Exhibitions and installations at the 11th Rome Film Fest

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Il giorno della civetta (Mafia) is a film directed in 1968 by Damiano Damiani, adapted from the novel by Leonardo Sciascia, starring Franco Nero, Claudia Cardinale and an international cast. The exhibition presents a journey into the film with 160 images never shown before, as seen through the eyes of the set photographer Enrico Appetito; but it is also a tribute to Leonardo Sciascia’s far-sightedness and civil commitment against the Mafia. The exhibition includes the Ritratti section (Portraits) in the Foyer Sinopoli, and the Set and Behind the Scenes sections in the EXPO space of the Auditorium Parco della Musica. The images are accompanied by 50 years of news reports about the Mafia in Italy. As part of the exhibition, on Friday October 21st, at 7 p.m., in the AuditoriumExpo, there will be a presentation of the book titled L’incantesimo delle civette by Amedeo LaMattina (published by edizioni e/o), a coming-of-age novel set in a small town in Sicily, at the time when Damiani brought his set on location there. The event will feature the author and readings by Lara Crinò.

Production, project and organization by: ETICAARTE with the Enrico Appetito Historic Archives of Film Photography. With the collaboration of the Ministry of the Cultural Heritage and Acitivities and Tourism – Direction Cinema, Istituto Luce Cinecittà, Rome Film Fest, Fondazione Musica per Roma, Nazionale Italiana Cantanti.

Auditorium Parco della Musica | 13 – 23 October 2016 | Foyer Sala Sinopoli – AuditoriumExpo

Opening hours: Foyer Sala Sinopoli: 9 a.m. to midnight | AuditoriumExpo: Monday-Friday from 3 p.m. to 10:30 p.m. / Saturday-Sunday from 4 p.m. to 11 p.m.





Before beginning his career as a filmmaker and becoming the great master of cinema that he was, Luigi Comencini was a reporter and photographer. As a photo-journalist in the 1940s, he told the story of his native northern Italy, Milan and the Po Valley, with their ruins and the reconstruction, their past and their new modernity. He did so with the sensitivity of the artist and architect that he was, with attention to the spaces and buildings as well as the people who lived there or were simply passing through.

At the Auditorium Parco della Musica, the Rome Film Fest, in collaboration with the Cineteca di Milano, is hosting a precious exhibition of 50 photographs taken by the director between 1945 and 1948, all of them black and white, discovered purely by chance and saved from the oblivion of time. The images bear witness to the difficult and precarious post-war years, and at the same time anticipate some of the themes that were most important to Comencini: his sensibility towards children and poverty, his ability to tell a story within a frame.

The photos are also the subject of a book, Luigi Comencini. Italia 1945-1948, published by Humboldt Books, with essays by Cristina Comencini, Giovanna Calvenzi, Giorgio Gosetti, Mario Sesti, Antonio Monda and Matteo Pavesi.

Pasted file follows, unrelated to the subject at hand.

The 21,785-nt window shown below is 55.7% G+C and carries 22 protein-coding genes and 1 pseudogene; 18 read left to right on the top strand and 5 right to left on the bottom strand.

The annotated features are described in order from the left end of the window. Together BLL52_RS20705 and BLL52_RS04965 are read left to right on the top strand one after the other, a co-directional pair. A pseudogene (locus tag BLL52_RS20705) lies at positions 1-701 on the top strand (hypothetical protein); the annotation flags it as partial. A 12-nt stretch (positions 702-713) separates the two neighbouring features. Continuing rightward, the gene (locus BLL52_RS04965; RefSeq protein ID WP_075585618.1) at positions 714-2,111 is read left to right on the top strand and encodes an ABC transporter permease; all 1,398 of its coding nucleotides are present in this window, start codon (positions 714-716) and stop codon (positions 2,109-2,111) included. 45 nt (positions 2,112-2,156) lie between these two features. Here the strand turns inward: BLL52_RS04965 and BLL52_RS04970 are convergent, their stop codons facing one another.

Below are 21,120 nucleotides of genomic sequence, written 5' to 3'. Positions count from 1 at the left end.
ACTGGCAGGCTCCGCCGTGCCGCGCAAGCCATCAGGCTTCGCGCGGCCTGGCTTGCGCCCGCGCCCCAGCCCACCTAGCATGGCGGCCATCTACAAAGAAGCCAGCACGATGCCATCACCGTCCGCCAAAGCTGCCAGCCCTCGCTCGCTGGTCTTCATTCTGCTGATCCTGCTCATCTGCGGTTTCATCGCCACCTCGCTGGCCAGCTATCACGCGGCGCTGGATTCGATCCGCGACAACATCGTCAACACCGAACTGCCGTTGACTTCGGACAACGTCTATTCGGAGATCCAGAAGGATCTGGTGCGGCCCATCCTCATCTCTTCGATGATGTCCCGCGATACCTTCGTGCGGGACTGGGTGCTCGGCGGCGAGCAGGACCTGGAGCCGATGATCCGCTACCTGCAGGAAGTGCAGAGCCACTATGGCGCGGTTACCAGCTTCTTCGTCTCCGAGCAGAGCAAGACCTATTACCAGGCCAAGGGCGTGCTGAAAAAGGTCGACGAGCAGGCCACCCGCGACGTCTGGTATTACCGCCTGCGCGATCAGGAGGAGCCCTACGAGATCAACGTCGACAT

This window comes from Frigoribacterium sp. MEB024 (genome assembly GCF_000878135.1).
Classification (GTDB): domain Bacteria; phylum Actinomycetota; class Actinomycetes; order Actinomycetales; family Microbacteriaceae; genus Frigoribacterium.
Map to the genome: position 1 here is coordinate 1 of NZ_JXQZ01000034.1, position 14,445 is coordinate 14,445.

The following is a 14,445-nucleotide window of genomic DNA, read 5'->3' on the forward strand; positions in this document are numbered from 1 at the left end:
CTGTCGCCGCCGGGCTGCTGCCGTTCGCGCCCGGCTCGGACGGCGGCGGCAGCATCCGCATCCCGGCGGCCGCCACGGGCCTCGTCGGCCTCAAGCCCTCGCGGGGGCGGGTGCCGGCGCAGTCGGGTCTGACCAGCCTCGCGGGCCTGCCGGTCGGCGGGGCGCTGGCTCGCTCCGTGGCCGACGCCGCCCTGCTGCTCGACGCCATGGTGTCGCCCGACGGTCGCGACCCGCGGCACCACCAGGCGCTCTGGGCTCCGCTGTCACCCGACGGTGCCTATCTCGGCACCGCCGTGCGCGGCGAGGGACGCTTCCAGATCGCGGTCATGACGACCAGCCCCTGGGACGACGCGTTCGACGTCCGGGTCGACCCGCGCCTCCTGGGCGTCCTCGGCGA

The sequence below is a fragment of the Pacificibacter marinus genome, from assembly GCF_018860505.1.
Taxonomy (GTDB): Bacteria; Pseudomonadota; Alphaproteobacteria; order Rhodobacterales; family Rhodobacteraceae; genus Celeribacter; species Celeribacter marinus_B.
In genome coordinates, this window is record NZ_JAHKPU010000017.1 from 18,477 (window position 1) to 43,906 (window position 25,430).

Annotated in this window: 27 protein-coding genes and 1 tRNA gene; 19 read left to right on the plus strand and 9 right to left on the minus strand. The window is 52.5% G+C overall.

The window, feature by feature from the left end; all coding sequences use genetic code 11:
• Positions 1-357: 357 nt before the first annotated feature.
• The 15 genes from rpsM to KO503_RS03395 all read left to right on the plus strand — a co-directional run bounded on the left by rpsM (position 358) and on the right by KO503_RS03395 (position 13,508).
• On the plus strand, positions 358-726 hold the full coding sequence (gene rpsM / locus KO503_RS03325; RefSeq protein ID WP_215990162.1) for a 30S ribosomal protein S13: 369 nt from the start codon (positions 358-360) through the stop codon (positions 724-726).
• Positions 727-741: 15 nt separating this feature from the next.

Auditorium Parco della Musica | 13 – 23 October 2016 | Foyer Sala Petrassi

Opening hours: 9 a.m. to midnight




In Between Art Film, a production company founded by Beatrice Bulgari, brings the audiovisual installation Magnificent Obsession, by the Swiss artist and filmmaker Matthias Brunner, to the Rome Film Fest, in a joint collaboration with the Magazzino Art Gallery.

The artwork, which belongs to the collections of the Kunst Haus in Zurich, is a four-screen projection of fragments of 36 masterpieces of European and American film from the 1950s and ‘60s, brilliantly assembled by the artist. Beatrice Bulgari has this to say: “In Between Art Film aims to explore the intriguing and ever-shifting borders between the arts and audiovisual works. And Magnificent Obsession epitomizes the fascinating complexity of the relationship between art, film and literature.” After all, the love story between film and literature is as old as the story of film itself, and after viewing hundreds of films, Matthias Brunner realized that this love story has never been as passionate and visceral as it was during the French New Wave. Indeed, Magnificent Obsession examines the bonds between film and literature in those two postwar decades, juxtaposing major novelists like Marguerite Duras, Alberto Moravia and Raymond Queneau and exponents of the French New Wave such as Claude Chabrol and Francois Truffaut, and the filmmakers who drew inspiration from them: Alfred Hitchcock, Elia Kazan, Luis Buñuel, and Jean-Pierre Melville.

For the screen adaptations of American literary classics, Brunner has selected exclusively scenes in which books appear, or which involve the theme of books, like writing (Malle), printing (Truffaut), a journey to get to a bookshop (Ophuls), a meeting in a bookshop (Blake Edwards), or the interpretation of a text (Elia Kazan).

While viewers are surrounded by moving images, they may only listen to the soundtrack of one of the films on the screens. In fact, Brunner has also selected the segment of each soundtrack that he considers most significant, not synchronized with the images on the screens, therefore, which makes for fresh and unexpected associations and a genial choreography of images, which is pure visual poetry.

 Auditorium Parco della Musica | 13-23 October 2016 | Studio 2

Opening hours: Monday-Friday from 3 p.m. to 8 p.m., Saturday-Sunday from 12 noon to 8 p.m.



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